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## 7.5 Examples of application

### 7.5.1 Non-seasonal data

We continue our examples with the same Box-Jenkins sales case by fitting the ETS(M,M,N) model, but this time with a holdout of 10 observations:

adamModel <- adam(BJsales, "MMN", h=10, holdout=TRUE)
adamModel
## Time elapsed: 0.04 seconds
## Model estimated using adam() function: ETS(MMN)
## Distribution assumed in the model: Inverse Gaussian
## Loss function type: likelihood; Loss function value: 245.3736
## Persistence vector g:
##  alpha   beta
## 0.9994 0.2429
##
## Sample size: 140
## Number of estimated parameters: 5
## Number of degrees of freedom: 135
## Information criteria:
##      AIC     AICc      BIC     BICc
## 500.7472 501.1950 515.4554 516.5618
##
## Forecast errors:
## ME: 3.211; MAE: 3.325; RMSE: 3.778
## sCE: 14.1%; sMAE: 1.46%; sMSE: 0.028%
## MASE: 2.813; RMSSE: 2.478; rMAE: 0.924; rRMSE: 0.92
plot(adamModel,7)

Note that the function produces the point forecast in this case, which is not equivalent to the conditional expectation! Also, the default distribution for the multiplicative erro models is $$\mathcal{IG}$$. Similarly, to how it was done in the previous chapter, the output gives a general summary for the model. We can compare this model with the ETS(A,A,N) via information criteria if we want. For example, here are the AICc for the two models:

# ETS(M,M,N)
AICc(adamModel)
## [1] 501.195
# ETS(A,A,N)
AICc(adam(BJsales, "AAN", h=10, holdout=TRUE))
## [1] 497.3651

The comparison is fair, because both models were estimated via likelihood and both likelihoods are formulated correctly, without omitting any terms (e.g. ets() from forecast package omits the $$-\frac{T}{2} \log\left(2\pi e \frac{1}{T}\right)$$ for convenience, which makes it incomparable with other models). In this example, it seems tha the pure additive model is more suitable for the data than the pure multiplicative one. Still, if we want to produce forecasts from the model, we can do it, using the same command as in the previous chapter:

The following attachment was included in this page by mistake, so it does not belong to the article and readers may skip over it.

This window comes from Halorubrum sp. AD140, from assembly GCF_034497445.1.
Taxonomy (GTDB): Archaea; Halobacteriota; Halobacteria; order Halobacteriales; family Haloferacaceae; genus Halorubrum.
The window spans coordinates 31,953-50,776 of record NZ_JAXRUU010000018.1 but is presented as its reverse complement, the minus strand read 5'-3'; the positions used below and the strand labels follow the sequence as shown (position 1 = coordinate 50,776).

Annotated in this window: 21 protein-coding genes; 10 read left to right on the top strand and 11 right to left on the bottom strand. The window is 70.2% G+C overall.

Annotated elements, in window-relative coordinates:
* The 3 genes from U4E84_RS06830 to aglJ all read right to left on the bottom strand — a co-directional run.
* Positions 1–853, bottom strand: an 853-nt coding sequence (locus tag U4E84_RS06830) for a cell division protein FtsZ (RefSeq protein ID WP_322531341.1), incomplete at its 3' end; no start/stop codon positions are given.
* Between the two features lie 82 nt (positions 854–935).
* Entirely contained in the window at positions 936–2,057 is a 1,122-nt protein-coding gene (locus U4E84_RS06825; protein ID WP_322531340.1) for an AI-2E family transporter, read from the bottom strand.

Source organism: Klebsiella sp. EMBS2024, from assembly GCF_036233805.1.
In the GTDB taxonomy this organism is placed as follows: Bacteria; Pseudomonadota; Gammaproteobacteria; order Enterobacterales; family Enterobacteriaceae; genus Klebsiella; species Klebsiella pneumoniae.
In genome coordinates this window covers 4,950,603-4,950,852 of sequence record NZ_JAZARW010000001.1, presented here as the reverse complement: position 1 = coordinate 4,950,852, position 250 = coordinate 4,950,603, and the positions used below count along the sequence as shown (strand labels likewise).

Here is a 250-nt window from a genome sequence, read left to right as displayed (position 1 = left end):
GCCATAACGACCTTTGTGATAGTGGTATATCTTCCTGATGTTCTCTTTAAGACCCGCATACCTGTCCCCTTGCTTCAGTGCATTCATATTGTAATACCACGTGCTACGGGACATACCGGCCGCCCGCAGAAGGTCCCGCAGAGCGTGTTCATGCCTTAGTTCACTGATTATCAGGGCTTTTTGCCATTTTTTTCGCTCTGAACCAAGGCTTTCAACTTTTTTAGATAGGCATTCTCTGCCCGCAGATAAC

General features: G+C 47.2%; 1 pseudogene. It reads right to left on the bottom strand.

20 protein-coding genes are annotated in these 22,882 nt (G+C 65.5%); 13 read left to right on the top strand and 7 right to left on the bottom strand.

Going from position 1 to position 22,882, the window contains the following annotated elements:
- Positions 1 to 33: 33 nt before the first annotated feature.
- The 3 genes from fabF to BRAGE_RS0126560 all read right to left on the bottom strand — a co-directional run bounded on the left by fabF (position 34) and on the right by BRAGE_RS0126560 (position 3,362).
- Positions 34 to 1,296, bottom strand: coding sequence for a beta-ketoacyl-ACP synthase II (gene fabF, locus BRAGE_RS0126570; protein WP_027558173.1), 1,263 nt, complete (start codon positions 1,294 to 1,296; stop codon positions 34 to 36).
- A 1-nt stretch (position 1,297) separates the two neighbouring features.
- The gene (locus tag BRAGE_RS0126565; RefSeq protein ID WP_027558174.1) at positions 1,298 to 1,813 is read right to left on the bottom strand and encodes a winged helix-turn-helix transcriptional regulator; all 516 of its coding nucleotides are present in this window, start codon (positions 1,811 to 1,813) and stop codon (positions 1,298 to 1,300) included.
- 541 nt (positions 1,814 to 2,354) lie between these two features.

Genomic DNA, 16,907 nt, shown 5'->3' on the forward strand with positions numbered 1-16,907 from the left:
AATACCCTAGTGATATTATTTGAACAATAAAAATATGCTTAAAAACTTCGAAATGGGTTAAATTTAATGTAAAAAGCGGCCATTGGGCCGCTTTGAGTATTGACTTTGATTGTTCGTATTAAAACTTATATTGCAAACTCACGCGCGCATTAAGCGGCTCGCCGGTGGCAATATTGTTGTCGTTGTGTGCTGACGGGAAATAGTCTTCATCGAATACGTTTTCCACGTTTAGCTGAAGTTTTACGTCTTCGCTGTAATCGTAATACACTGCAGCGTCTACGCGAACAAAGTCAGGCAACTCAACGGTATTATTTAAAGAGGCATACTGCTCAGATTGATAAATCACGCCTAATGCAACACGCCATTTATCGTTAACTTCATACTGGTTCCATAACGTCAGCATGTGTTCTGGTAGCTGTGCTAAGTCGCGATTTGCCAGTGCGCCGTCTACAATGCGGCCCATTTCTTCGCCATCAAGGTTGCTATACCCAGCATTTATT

plot(forecast(adamModel,h=10,interval="prediction",level=0.95))

Note that, when we ask for "prediction" intervals, the forecast() function will automatically decide what to use: in case of pure additive model it will use analytical solutions, while in the other cases, it will use simulations. The point forecast obtained from forecast function corresponds to the conditional expectation and is calculated based on the simulations. This also means that it will differ slightly from one run of the function to another (reflecting the uncertainty in the error term), but the difference should be negligible.

We can also compare the performance of ETS(M,M,N) with $$\mathcal{IG}$$ distribution and the conventional ETS(M,M,N), assuming normality:

adamModelNormal <- adam(BJsales, "MMN", h=10, holdout=TRUE, distribution="dnorm")
adamModelNormal
## Time elapsed: 0.03 seconds
## Model estimated using adam() function: ETS(MMN)
## Distribution assumed in the model: Normal
## Loss function type: likelihood; Loss function value: 245.3888
## Persistence vector g:
##  alpha   beta
## 1.0000 0.2381
##
## Sample size: 140
## Number of estimated parameters: 5
## Number of degrees of freedom: 135
## Information criteria:
##      AIC     AICc      BIC     BICc
## 500.7776 501.2254 515.4858 516.5922
##
## Forecast errors:
## ME: 3.227; MAE: 3.339; RMSE: 3.795
## sCE: 14.169%; sMAE: 1.466%; sMSE: 0.028%
## MASE: 2.825; RMSSE: 2.489; rMAE: 0.928; rRMSE: 0.924

which are quite similar on this specific example.

### 7.5.2 Seasonal data